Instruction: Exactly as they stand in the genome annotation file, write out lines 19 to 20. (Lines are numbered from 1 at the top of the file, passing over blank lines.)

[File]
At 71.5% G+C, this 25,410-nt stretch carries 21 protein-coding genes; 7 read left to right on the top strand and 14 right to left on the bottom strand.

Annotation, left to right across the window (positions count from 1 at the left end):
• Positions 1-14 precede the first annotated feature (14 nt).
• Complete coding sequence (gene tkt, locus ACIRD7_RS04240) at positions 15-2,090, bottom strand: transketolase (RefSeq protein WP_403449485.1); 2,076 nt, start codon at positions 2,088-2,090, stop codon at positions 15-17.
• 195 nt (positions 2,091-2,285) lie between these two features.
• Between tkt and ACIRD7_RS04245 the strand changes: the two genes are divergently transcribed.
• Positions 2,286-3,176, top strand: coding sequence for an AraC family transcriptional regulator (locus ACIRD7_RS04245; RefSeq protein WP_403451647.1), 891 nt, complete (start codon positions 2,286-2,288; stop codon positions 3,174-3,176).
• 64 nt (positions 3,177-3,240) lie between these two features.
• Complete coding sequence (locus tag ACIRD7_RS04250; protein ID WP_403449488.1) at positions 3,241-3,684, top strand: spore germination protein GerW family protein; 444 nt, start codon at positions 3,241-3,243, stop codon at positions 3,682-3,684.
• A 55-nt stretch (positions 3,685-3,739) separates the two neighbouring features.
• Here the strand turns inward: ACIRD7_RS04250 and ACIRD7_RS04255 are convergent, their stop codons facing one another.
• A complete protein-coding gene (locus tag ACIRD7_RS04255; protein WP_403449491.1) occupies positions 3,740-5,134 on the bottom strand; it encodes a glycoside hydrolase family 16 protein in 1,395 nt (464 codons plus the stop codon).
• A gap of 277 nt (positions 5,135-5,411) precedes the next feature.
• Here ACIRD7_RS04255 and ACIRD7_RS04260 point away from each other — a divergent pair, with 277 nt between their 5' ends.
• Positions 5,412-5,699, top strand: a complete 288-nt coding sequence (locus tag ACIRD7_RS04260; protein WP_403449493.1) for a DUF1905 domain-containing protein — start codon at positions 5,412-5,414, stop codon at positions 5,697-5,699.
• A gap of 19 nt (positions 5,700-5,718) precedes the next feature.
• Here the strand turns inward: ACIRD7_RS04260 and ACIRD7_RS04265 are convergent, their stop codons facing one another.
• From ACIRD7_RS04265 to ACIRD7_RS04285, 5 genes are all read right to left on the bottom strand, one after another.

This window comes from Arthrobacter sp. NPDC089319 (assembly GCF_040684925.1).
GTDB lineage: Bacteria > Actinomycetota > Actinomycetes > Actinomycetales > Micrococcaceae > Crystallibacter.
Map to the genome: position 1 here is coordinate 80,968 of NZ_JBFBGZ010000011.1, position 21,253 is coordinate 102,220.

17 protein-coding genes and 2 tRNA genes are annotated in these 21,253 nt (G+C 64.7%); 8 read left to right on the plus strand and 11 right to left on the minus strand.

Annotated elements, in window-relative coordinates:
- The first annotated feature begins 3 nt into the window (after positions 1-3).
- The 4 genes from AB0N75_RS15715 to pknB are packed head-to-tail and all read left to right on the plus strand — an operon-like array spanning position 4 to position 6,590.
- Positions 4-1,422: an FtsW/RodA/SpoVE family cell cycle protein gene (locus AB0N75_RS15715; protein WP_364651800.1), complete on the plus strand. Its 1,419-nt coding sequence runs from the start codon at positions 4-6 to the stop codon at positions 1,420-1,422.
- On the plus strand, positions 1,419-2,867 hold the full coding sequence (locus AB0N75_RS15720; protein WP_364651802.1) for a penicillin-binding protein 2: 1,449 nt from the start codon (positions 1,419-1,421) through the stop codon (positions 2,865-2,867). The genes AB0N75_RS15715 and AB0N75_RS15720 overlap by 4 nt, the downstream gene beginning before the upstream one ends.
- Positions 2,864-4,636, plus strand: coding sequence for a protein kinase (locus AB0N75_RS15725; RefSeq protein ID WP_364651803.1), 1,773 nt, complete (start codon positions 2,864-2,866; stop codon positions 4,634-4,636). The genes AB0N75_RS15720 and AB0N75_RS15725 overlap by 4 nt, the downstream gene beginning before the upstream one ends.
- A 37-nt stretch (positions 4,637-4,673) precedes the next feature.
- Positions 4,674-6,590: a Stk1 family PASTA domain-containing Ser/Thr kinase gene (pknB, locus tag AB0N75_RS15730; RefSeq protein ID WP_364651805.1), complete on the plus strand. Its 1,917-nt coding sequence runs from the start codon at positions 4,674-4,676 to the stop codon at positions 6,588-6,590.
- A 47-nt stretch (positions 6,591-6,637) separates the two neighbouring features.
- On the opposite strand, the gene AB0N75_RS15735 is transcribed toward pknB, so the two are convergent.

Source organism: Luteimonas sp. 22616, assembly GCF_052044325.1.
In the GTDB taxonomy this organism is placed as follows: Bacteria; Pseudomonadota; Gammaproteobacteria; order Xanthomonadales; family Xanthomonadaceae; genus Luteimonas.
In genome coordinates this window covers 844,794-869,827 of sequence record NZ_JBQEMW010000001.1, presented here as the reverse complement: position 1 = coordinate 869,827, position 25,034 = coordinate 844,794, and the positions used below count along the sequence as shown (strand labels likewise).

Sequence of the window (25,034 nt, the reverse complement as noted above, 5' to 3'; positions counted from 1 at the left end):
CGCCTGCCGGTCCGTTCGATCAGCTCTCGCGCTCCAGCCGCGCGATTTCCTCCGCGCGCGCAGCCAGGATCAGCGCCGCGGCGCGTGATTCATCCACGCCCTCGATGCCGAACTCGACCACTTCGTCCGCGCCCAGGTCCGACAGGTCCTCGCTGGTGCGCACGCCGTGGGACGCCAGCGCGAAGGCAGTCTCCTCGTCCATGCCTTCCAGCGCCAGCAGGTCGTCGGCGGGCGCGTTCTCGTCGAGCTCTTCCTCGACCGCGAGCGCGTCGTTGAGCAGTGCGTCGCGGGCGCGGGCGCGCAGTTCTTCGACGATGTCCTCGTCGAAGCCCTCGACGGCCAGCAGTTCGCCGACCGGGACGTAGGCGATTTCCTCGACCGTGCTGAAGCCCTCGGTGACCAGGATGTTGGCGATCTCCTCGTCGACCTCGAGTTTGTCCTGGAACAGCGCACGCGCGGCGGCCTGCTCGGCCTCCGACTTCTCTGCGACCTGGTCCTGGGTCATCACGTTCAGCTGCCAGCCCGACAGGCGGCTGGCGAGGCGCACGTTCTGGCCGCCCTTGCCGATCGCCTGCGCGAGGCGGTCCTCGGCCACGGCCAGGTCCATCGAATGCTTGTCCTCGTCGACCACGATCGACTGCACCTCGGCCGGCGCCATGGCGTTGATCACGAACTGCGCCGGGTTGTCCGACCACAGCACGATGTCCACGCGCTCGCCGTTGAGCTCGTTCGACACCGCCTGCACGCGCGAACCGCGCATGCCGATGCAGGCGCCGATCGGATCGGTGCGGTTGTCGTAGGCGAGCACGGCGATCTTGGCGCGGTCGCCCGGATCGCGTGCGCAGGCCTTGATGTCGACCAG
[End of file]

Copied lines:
This window comes from Arthrobacter sp. NPDC089319 (assembly GCF_040684925.1).
GTDB lineage: Bacteria > Actinomycetota > Actinomycetes > Actinomycetales > Micrococcaceae > Crystallibacter.